Vitamin D Supplementation to Reduce Post-CABG Atrial Fibrillation

In a recent study, published in the Journal of Cardiac Surgery, lead author, Azita H. Talasaz, and colleagues determined that vitamin D supplementation appeared to reduce the incidence of postoperative atrial fibrillation and the duration of intensive care unit (ICU) or hospital stay in patients who underwent coronary artery bypass grafting (CABG) surgery.

Vitamin D Supplementation Prior to CABG

The trial randomized 196 patients with vitamin D insufficiencies—defined as 25-hydroxy vitamin D (25(OH) D) under 30 ng/ml—to a control group (n = 103), which received the general standard of care, or a study group (n = 93), which received the same standard of care plus oral vitamin D supplementation five days before CABG. The primary outcome was the development of postoperative atrial fibrillation in the first 5 days after surgery.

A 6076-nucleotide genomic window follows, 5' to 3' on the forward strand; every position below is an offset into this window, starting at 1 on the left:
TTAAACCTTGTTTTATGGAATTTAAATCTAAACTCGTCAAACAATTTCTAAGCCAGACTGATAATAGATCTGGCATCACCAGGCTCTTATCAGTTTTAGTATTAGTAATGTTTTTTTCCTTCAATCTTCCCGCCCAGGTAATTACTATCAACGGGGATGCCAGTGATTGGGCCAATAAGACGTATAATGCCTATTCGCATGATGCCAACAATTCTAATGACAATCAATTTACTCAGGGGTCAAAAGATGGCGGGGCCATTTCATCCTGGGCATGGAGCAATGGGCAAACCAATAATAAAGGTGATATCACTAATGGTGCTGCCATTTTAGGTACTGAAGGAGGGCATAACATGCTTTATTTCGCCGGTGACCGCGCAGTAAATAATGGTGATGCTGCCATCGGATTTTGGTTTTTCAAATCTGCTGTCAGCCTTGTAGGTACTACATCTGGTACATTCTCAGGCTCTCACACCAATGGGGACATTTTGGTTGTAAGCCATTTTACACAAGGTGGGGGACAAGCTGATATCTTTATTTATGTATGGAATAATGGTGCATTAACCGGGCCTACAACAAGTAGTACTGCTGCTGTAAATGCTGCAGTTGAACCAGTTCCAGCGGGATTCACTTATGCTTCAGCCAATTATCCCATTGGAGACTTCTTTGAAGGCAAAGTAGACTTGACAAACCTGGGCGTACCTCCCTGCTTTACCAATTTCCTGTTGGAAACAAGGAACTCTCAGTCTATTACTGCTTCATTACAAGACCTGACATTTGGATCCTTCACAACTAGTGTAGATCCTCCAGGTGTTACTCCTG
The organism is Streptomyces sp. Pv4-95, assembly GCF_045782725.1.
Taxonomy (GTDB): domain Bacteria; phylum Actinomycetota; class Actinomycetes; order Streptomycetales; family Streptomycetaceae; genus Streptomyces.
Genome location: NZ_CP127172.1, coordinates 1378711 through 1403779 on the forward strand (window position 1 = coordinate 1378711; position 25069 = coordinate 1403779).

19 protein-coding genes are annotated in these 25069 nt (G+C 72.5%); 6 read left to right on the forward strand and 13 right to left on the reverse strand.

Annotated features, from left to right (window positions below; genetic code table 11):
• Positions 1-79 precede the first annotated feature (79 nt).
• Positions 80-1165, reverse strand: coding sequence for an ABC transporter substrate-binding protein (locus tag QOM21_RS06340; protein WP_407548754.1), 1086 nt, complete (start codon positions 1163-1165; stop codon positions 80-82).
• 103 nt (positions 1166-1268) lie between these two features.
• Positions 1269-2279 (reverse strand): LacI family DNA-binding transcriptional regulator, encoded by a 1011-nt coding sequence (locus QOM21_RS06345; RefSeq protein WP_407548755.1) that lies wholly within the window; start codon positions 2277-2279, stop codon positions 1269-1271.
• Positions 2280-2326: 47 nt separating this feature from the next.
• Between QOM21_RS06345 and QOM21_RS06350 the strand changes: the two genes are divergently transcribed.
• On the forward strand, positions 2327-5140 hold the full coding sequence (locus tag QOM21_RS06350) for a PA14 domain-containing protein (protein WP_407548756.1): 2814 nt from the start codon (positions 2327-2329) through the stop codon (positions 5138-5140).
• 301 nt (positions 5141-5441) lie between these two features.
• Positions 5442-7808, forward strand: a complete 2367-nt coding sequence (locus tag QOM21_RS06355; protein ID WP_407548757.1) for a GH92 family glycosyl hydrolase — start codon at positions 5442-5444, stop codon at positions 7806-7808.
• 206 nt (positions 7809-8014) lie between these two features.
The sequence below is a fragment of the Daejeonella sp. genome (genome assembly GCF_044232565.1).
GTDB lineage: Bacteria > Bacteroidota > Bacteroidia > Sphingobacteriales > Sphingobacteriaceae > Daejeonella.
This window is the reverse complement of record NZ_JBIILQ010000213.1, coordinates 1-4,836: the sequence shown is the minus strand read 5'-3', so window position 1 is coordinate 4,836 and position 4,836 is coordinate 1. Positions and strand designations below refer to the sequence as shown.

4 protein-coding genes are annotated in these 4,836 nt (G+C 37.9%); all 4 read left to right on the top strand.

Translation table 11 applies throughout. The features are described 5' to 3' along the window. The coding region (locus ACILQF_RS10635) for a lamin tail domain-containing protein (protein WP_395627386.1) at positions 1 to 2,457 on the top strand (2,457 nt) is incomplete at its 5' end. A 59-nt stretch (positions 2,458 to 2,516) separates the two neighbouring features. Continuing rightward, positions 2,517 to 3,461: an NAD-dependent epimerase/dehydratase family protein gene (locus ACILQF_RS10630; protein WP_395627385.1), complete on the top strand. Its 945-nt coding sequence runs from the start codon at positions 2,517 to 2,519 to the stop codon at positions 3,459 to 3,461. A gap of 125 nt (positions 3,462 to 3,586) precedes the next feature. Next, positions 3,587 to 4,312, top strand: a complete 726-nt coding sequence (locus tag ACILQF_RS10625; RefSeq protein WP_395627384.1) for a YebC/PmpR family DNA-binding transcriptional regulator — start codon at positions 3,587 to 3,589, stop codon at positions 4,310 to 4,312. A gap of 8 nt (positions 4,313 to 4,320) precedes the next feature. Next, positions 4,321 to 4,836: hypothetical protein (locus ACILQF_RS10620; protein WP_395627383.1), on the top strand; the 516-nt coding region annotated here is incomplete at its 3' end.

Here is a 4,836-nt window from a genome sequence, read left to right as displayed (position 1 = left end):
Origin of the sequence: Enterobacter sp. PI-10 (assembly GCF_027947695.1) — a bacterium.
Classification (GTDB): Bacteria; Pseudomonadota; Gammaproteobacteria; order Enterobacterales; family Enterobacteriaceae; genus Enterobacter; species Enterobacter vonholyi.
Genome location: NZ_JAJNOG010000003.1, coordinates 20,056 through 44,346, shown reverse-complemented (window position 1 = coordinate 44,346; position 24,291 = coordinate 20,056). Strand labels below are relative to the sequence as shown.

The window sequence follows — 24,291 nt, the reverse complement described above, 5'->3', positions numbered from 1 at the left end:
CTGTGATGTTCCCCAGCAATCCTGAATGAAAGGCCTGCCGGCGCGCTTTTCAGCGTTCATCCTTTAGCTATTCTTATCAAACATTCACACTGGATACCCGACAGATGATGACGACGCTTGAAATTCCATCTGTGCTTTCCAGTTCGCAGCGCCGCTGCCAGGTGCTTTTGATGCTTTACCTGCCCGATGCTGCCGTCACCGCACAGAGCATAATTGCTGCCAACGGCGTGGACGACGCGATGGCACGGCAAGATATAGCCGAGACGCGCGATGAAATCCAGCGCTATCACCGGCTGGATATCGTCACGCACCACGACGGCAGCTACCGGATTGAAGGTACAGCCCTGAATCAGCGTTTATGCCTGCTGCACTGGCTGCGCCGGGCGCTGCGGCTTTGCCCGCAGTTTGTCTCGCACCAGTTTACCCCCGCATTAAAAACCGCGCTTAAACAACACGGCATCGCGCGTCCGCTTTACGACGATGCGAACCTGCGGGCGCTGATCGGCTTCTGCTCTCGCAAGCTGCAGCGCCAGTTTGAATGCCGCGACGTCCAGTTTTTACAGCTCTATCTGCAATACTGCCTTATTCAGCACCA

According to the researchers, the occurrence of postoperative atrial fibrillation was significantly lower in the vitamin D supplementation group compared to the control group at 9.68% versus 20.39%, respectively (p =.038). As mentioned, the study group also had reduced lengths of ICU and hospital stays compared to the control group, at 2.21 versus 3.86 days (p <.001) and 7.40 versus 9.58 days (p =.022), respectively.

The study was conducted on the basis that patients with vitamin D deficiencies exhibit an increased prevalence of postoperative atrial fibrillation. Ultimately, the researchers’ findings supported the potential value of vitamin D supplementation to reduce the incidence of postoperative atrial fibrillation and duration of inpatient stays.

Find more atrial fibrillation research at the Atrial Fibrillation Knowledge Hub.